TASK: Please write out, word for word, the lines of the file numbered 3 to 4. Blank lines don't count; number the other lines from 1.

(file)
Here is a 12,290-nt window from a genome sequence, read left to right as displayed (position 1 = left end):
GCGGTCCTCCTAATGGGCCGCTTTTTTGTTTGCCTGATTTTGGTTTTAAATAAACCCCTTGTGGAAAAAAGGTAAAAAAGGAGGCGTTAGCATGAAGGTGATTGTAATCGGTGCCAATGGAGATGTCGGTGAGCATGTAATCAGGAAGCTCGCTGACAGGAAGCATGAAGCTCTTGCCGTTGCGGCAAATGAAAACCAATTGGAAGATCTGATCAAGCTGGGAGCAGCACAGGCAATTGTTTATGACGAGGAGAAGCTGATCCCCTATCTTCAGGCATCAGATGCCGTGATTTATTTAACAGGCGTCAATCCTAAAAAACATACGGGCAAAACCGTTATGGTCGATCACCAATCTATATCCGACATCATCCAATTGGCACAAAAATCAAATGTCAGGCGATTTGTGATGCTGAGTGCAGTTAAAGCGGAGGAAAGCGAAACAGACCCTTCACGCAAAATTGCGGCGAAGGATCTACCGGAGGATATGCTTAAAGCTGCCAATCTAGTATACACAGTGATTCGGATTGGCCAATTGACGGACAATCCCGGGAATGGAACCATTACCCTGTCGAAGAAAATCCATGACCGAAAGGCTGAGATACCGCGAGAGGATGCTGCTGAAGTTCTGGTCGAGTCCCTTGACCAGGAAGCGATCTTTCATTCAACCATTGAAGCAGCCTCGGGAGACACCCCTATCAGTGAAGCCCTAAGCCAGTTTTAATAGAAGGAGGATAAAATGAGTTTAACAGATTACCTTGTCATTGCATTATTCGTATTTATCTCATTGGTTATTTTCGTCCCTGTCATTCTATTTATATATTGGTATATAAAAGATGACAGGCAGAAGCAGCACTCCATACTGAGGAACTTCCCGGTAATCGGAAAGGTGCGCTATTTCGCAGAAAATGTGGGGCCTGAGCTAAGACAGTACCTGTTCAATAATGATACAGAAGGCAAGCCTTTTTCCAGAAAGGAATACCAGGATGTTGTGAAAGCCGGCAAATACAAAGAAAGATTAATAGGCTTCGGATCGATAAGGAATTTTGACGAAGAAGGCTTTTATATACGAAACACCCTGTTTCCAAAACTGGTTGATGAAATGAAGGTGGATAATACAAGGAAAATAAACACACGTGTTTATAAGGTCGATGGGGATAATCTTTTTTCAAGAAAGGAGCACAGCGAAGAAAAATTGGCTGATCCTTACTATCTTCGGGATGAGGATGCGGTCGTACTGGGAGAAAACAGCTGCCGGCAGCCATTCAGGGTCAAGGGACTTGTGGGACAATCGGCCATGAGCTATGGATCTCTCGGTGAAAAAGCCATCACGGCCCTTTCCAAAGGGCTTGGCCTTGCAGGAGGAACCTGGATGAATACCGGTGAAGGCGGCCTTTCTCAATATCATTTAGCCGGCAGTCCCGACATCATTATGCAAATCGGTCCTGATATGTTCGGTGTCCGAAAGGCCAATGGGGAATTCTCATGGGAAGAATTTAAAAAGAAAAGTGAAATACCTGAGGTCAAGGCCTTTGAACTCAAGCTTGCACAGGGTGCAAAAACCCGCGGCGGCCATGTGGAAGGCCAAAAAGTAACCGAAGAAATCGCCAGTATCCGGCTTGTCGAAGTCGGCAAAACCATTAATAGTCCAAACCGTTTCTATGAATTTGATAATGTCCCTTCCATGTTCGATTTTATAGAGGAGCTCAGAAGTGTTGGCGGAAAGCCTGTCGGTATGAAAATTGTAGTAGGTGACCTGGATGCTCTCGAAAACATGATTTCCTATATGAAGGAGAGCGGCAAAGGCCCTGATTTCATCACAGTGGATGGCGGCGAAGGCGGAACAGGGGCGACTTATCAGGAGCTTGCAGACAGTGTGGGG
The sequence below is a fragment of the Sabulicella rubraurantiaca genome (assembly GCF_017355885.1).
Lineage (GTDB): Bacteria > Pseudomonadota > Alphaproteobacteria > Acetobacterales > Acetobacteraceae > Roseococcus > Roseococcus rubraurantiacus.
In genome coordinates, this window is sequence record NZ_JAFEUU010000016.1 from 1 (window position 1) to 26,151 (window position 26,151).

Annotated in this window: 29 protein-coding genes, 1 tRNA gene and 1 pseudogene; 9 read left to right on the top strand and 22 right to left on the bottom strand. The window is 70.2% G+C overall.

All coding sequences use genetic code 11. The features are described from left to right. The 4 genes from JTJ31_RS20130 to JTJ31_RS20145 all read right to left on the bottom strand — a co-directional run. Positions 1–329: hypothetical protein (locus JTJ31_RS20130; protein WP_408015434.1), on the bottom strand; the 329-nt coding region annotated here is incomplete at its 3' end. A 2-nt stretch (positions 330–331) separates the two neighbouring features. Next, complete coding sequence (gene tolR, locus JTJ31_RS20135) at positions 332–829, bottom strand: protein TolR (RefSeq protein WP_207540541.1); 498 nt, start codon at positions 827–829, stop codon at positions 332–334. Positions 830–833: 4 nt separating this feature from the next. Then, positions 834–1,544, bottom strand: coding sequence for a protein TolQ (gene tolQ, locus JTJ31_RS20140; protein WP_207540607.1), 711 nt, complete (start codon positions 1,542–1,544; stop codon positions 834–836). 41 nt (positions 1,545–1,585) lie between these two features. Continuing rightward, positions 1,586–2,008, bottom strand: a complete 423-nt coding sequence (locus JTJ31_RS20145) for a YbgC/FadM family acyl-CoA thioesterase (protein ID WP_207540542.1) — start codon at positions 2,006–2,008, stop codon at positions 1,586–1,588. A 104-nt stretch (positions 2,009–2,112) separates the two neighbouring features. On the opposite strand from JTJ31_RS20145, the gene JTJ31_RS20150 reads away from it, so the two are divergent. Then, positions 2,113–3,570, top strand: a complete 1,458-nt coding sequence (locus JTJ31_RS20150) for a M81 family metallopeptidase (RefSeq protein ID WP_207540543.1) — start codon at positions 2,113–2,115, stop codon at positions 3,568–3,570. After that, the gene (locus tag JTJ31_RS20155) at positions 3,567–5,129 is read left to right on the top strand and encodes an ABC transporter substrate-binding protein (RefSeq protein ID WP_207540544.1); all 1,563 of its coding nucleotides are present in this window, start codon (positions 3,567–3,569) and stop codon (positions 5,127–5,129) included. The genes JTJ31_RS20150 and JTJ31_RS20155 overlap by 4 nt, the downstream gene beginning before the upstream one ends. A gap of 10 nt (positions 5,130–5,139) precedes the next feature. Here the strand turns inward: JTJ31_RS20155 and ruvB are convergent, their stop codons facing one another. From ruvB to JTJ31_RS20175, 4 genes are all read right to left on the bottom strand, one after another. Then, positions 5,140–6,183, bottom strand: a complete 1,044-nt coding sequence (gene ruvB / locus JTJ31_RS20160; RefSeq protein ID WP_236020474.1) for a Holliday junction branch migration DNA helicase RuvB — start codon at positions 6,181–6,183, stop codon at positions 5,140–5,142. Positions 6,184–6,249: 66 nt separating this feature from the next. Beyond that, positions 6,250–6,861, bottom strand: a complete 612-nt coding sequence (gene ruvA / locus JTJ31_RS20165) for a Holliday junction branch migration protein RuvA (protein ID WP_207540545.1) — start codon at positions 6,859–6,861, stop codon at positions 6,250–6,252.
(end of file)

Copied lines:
The sequence below is a fragment of the Sabulicella rubraurantiaca genome (assembly GCF_017355885.1).
Lineage (GTDB): Bacteria > Pseudomonadota > Alphaproteobacteria > Acetobacterales > Acetobacteraceae > Roseococcus > Roseococcus rubraurantiacus.